A Toast to the Coast

The Delaware Bay may get upstaged by the Chesapeake, and it’s often overlooked by us here, but it’s worth a peek.

There is something special about the aroma of our marshes and bays, a sweetness born of the relentless cycle of birth and decay that drives the life and health of the estuary. That smell makes my heart soar, and I look forward to breathing it as I speed down SR 1 on a summer day. It always renews my appreciation of a unique resource.

So I envy the residents of places such as Bowers Beach and the other towns on the Delaware Bay. Many live as part of a unique ecosystem that is important to marine life and migratory birds around the world. For all the trappings of working-class toil, those towns have a culture and a beauty that is beyond sublime.

A newspaper assignment first led me to Bowers 20 years ago. I was far from a stranger to the towns on Del. 9, but driving to Bowers to cover the auction of the legendary Heartbreak Hotel, I discovered something else, a place where the waterman’s culture and something of a frontier attitude still thrived.

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In the years since, I’ve been privileged to participate in a small way in the life of places such as Leipsic, Little Creek and the other towns writer Nick DiUlio describes in “Where Nowhere Is” on page 38. And, always, I felt a twinge of envy. Growing up in New Castle, my friends and I had a Huck Finn-ish appreciation for the freedom we felt while exploring the local marshes. So when Ellen Sayers of Sayers Jewelers in Smyrna told me she’d grown up in Port Mahon, back when oystering was the most desirable work on the bay, I could imagine the experience as something magical. (If you’ve ever been to Port Mahon, you know how small a place it is. If not, read about it in James Milton Hanna’s fine “Meandering Around Delaware Bay,” published by Cherokee Books.)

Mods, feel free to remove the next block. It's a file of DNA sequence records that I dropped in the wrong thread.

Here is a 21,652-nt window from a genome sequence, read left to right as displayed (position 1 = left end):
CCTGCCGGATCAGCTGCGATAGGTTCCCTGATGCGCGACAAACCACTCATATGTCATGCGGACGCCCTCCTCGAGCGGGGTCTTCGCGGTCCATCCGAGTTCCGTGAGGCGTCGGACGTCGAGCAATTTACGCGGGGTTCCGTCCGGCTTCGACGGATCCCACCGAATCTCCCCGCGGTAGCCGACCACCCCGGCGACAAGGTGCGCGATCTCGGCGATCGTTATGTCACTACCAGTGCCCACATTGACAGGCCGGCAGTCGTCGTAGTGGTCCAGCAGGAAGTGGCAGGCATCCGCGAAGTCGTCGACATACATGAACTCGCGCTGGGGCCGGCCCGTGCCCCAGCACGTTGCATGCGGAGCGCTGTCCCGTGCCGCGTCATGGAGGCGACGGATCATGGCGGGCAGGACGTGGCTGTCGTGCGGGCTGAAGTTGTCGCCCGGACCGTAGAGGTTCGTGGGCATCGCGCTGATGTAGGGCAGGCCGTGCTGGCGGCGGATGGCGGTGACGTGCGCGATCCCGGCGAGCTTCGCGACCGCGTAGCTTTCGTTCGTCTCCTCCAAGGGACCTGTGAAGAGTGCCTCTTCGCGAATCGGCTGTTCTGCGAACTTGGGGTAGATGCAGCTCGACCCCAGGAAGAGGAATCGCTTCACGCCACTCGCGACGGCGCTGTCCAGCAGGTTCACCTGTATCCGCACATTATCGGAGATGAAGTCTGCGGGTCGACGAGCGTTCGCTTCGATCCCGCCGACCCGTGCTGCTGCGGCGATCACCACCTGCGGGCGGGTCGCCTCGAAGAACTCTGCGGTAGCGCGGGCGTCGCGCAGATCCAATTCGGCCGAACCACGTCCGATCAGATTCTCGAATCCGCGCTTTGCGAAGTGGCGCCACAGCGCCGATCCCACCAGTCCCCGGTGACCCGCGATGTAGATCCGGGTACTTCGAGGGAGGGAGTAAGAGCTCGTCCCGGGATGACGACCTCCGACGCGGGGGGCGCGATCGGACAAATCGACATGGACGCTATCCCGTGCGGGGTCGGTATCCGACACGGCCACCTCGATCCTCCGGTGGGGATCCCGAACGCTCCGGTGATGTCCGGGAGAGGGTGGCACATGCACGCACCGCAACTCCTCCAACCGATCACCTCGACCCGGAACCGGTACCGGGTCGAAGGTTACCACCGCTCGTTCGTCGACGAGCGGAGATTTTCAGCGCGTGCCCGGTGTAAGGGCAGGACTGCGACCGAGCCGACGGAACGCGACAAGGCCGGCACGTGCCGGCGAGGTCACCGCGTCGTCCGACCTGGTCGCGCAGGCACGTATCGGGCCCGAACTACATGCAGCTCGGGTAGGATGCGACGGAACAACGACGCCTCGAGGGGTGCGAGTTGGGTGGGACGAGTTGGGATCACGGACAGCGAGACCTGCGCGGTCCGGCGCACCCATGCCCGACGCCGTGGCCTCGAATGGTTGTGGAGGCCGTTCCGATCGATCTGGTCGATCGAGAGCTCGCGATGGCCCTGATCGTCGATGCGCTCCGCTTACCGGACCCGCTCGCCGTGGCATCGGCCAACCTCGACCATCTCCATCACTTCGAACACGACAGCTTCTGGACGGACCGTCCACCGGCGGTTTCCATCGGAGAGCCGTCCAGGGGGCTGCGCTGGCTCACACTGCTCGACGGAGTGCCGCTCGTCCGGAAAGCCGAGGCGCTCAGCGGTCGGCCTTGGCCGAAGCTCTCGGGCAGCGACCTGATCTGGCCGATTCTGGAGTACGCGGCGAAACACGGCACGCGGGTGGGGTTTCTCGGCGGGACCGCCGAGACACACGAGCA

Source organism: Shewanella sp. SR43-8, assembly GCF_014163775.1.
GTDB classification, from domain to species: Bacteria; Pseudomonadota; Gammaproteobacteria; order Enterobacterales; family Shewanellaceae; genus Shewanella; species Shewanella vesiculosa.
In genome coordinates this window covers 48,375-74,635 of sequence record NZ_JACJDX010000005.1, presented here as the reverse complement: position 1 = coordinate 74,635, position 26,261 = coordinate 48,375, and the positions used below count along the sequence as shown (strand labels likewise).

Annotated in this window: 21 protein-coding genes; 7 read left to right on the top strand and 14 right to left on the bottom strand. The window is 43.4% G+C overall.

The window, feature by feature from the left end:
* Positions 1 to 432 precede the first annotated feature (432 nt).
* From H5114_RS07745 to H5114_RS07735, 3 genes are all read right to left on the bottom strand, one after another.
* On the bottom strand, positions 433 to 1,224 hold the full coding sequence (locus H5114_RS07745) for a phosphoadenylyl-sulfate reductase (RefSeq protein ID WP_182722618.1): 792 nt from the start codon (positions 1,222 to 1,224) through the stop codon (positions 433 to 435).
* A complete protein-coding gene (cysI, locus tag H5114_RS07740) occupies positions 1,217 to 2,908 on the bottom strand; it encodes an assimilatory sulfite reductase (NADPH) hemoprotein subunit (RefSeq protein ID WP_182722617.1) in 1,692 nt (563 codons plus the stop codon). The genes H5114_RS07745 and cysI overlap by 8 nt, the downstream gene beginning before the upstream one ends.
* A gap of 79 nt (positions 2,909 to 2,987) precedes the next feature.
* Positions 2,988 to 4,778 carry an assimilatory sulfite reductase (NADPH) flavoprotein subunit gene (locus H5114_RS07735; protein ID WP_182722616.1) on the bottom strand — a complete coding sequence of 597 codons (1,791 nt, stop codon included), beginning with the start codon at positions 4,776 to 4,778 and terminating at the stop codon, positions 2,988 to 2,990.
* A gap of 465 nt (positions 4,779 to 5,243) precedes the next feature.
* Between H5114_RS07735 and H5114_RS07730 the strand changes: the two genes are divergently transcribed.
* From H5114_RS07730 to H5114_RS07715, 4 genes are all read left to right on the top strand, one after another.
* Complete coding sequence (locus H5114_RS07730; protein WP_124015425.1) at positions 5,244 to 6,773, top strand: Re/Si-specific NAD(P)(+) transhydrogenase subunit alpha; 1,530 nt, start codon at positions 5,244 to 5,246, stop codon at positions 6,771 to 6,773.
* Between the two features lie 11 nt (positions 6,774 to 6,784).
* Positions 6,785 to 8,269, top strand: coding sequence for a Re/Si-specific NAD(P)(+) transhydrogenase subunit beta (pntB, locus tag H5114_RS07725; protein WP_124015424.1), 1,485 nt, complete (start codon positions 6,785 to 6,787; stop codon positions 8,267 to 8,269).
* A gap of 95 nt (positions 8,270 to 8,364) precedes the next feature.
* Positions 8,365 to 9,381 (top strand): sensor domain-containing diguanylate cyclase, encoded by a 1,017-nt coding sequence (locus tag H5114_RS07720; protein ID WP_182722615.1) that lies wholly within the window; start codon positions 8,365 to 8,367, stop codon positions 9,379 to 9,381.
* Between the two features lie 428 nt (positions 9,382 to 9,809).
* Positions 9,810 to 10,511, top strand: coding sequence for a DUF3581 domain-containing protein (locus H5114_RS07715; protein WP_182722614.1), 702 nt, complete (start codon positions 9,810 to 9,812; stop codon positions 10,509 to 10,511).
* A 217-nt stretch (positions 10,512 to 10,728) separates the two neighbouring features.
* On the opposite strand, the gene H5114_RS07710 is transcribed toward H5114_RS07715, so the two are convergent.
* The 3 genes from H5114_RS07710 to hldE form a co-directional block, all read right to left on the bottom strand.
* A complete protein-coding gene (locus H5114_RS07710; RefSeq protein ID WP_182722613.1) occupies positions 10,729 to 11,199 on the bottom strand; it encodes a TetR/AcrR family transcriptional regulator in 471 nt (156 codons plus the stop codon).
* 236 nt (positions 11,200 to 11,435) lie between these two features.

As you’ll learn from Nick’s story, life is changing in these places. Everything seems to give way eventually to the pressure to develop (a phenomenon we sometimes mistake as progress). But the bay towns are blessed to be somewhat isolated. Limited access means limited potential for uncontrolled growth. And that means you can still experience one of the most novel aspects of life in our state.

So take a drive down the coast, or explore the Coastal Heritage Greenway trail. It’ll be a great day, something very special. I promise.

 

The Day Book
  • It was lots of fun to serve on the media panel with Lynn Doyle of CN8, Chris Carl of WDEL and Eric Ruth of The News Journal during the Women’s Expo at the University & Whist Club.
     
  • It was an honor to meet Adrienne Arsht, a huge supporter of the Nemours Bright Start program to increase literacy among children. Many thanks to Lisa Wolfe of Delaware Community Foundation for the invitation to the reception at the Wilmington Club. Stephen Rapposelli, here’s a special shout out.
     
  • It was great fun to talk with Charlie Burton during the Best of Delaware launch party at the i.g. Burton dealership, as well as to Rick and Valery Cordrey of East Coast Garden Center. Pete Renzi, it’s always great to see you. To everyone at i.g. Burton: You’re the best.
     
  • I couldn’t have been more pleased to see my friend, reading specialist Mary Cleary, at the International Reading Association’s reception for outstanding educators Jo Anne Deshon and Karen Fredericks. It was a real pleasure to meet director Bill Harvey. I hope you’re enjoying Delaware.